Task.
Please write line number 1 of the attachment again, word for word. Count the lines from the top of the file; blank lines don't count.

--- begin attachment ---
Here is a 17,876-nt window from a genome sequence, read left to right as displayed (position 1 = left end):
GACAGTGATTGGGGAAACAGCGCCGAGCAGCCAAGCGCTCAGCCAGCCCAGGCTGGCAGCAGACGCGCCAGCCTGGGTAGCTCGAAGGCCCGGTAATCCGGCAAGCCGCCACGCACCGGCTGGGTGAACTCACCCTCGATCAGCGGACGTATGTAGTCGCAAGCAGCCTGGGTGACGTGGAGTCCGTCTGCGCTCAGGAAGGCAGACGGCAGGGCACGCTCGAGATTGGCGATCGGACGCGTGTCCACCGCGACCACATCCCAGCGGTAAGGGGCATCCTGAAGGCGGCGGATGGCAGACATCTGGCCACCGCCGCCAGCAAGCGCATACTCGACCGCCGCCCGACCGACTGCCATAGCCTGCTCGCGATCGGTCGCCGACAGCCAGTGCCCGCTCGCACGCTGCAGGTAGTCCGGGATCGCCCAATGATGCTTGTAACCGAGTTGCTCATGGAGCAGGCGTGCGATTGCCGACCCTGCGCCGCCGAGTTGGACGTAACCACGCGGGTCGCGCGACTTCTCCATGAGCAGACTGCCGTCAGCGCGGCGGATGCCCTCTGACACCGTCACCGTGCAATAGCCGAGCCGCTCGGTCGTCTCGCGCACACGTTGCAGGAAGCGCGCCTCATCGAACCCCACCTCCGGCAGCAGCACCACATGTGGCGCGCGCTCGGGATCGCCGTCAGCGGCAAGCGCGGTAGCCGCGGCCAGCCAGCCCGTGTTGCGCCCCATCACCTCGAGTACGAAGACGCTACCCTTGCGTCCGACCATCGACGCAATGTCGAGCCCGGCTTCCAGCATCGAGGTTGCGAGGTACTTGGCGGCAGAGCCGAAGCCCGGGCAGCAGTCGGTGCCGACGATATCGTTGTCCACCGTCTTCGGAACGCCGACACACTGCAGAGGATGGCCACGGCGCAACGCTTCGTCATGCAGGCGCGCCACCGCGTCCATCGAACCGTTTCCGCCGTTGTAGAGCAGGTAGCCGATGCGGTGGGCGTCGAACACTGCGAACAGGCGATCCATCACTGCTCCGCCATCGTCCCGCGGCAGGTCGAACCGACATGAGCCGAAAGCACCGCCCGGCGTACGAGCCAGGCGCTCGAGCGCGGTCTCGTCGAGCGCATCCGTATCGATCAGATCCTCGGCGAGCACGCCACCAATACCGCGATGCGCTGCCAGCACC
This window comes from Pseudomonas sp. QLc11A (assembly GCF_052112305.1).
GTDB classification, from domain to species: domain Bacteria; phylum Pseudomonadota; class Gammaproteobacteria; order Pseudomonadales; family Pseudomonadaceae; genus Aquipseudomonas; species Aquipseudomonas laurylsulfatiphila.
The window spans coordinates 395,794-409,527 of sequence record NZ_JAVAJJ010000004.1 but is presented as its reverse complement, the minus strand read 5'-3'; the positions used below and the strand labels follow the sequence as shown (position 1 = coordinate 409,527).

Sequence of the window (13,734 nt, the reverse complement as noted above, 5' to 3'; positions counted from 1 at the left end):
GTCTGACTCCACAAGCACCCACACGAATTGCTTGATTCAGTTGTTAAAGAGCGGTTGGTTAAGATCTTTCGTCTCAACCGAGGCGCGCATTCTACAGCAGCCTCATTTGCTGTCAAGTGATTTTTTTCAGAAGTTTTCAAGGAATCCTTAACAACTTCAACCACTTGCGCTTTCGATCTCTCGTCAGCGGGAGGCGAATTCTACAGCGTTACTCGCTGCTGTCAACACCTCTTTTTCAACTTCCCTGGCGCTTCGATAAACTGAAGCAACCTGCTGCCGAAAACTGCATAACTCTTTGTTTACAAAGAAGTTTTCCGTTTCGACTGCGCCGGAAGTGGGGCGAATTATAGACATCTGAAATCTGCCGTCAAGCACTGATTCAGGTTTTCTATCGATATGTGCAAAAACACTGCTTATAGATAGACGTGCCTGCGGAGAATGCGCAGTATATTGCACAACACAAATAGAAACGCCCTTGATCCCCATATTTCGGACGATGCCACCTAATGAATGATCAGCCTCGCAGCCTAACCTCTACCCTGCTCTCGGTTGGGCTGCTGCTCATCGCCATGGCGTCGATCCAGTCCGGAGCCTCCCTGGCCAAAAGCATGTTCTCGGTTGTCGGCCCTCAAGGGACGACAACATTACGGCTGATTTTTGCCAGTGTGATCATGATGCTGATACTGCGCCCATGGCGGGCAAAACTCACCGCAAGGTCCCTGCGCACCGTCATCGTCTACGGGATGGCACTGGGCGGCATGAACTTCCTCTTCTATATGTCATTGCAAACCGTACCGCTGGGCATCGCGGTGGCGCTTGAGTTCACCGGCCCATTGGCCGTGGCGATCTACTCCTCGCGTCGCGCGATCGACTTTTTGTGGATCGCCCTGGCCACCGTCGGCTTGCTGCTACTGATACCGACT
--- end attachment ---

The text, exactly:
Here is a 17,876-nt window from a genome sequence, read left to right as displayed (position 1 = left end):